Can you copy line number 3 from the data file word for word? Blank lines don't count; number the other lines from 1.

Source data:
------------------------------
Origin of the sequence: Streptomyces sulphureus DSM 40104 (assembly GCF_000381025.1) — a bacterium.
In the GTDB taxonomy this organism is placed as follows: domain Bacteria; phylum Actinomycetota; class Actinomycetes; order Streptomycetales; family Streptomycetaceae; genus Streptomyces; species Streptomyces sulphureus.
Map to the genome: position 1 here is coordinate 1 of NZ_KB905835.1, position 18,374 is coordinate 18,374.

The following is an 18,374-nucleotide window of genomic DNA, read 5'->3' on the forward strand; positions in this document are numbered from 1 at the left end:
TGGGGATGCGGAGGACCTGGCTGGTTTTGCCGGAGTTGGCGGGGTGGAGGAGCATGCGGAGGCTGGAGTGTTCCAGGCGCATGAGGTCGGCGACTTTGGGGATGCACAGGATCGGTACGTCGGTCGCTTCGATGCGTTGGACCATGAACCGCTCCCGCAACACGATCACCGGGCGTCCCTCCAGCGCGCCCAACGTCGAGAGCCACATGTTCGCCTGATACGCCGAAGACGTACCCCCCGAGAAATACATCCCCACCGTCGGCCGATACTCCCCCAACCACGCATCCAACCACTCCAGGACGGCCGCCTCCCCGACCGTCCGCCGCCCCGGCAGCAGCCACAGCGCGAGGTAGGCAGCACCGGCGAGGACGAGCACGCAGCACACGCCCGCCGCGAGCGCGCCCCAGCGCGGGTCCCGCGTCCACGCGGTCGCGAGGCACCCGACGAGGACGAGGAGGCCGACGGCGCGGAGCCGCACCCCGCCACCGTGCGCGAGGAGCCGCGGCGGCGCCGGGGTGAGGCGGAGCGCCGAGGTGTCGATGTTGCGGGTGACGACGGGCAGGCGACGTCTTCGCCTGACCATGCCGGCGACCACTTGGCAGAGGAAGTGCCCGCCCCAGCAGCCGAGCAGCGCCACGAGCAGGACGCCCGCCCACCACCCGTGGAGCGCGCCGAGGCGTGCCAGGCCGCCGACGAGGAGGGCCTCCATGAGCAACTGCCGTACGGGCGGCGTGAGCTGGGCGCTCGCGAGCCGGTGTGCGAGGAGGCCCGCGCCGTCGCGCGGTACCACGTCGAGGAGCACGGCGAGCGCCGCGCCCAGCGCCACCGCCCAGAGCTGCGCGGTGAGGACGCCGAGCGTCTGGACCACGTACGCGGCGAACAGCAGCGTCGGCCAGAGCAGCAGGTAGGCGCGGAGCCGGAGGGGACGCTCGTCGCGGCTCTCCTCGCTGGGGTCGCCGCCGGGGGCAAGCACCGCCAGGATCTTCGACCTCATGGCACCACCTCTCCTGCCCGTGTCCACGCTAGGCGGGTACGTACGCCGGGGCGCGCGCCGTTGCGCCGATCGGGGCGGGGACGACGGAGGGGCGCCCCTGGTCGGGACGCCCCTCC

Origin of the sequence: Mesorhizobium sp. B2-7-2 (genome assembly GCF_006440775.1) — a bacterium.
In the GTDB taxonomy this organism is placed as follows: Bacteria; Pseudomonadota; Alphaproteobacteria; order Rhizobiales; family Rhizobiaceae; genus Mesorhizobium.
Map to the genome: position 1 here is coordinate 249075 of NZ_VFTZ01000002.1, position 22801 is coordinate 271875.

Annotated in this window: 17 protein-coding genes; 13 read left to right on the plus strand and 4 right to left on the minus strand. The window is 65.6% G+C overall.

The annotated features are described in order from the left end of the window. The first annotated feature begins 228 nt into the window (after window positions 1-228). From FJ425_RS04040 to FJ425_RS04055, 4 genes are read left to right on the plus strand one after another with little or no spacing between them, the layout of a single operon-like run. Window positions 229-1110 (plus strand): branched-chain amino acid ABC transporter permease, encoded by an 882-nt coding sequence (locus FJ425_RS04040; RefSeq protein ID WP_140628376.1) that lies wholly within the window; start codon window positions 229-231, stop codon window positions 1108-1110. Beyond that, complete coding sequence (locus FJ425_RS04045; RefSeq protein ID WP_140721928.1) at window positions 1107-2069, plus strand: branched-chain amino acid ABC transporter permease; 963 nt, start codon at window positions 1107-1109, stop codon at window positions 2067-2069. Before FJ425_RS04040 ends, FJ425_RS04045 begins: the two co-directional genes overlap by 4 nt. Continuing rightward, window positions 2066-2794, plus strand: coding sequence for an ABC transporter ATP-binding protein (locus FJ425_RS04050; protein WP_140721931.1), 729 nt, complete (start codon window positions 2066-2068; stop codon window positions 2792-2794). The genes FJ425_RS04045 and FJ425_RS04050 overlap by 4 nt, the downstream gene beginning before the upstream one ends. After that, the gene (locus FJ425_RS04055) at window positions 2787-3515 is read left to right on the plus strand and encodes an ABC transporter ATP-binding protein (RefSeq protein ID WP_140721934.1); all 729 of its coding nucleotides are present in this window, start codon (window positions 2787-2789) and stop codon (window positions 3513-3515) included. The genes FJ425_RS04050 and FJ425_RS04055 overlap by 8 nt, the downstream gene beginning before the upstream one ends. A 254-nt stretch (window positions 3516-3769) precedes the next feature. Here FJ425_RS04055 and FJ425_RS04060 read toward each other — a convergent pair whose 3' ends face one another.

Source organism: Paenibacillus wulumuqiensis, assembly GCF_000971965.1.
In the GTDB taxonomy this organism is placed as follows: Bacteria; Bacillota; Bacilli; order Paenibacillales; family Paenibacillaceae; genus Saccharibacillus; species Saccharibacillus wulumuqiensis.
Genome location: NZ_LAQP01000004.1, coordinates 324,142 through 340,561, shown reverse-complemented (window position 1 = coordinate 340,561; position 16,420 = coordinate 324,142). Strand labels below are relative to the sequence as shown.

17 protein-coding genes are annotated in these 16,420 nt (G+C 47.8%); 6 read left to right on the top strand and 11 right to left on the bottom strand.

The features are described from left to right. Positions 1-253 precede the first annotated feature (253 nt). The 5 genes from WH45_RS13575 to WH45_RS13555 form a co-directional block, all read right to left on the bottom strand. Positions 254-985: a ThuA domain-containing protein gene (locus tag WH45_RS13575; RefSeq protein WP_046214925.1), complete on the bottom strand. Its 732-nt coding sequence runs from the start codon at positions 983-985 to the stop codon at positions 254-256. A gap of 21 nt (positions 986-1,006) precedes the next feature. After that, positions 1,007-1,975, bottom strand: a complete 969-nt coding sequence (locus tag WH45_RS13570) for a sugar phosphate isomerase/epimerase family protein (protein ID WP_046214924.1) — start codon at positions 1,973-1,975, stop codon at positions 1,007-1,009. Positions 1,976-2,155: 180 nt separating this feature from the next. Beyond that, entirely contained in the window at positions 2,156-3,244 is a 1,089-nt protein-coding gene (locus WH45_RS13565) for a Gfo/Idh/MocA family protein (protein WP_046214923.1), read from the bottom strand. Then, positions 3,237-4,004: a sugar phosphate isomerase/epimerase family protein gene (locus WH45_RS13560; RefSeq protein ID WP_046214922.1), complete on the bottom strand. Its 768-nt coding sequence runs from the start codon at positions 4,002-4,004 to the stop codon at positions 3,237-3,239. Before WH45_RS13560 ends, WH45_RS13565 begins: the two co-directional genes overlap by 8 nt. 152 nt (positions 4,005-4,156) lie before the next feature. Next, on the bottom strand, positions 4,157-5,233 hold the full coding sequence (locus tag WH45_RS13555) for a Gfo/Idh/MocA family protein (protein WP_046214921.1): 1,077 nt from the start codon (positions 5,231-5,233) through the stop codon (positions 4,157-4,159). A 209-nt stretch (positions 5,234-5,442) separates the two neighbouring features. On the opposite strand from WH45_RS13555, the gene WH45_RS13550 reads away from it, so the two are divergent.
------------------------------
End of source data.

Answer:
Map to the genome: position 1 here is coordinate 1 of NZ_KB905835.1, position 18,374 is coordinate 18,374.